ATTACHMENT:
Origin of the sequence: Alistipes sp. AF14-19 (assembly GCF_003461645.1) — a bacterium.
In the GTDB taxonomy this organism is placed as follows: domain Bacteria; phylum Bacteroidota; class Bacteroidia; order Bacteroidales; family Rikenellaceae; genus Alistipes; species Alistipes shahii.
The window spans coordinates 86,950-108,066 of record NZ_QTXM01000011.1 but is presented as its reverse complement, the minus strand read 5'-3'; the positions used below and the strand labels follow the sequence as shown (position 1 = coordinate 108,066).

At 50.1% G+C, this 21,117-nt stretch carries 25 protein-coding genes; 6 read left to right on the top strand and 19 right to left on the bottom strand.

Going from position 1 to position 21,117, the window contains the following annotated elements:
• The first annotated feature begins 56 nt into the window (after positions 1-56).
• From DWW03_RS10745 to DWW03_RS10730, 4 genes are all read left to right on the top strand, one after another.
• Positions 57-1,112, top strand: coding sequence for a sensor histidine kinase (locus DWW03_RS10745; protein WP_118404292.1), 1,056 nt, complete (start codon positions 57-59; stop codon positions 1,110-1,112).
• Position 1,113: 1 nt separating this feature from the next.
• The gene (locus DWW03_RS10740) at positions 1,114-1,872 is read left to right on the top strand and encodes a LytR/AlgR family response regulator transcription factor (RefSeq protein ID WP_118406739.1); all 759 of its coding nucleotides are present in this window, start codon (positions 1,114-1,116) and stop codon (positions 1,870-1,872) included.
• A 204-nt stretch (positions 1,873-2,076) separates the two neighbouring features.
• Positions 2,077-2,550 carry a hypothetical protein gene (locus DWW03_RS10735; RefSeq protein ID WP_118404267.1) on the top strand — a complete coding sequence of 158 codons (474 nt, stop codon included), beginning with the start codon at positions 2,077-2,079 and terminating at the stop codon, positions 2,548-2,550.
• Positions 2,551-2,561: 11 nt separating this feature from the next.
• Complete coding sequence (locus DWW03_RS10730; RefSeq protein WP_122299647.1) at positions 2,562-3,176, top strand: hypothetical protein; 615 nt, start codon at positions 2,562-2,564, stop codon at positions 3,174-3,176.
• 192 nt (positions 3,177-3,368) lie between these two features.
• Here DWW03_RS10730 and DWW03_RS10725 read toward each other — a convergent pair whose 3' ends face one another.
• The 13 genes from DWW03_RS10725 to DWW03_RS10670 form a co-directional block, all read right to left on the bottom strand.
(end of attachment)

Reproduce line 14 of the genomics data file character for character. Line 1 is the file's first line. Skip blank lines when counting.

• Complete coding sequence (locus DWW03_RS10730; RefSeq protein WP_122299647.1) at positions 2,562-3,176, top strand: hypothetical protein; 615 nt, start codon at positions 2,562-2,564, stop codon at positions 3,174-3,176.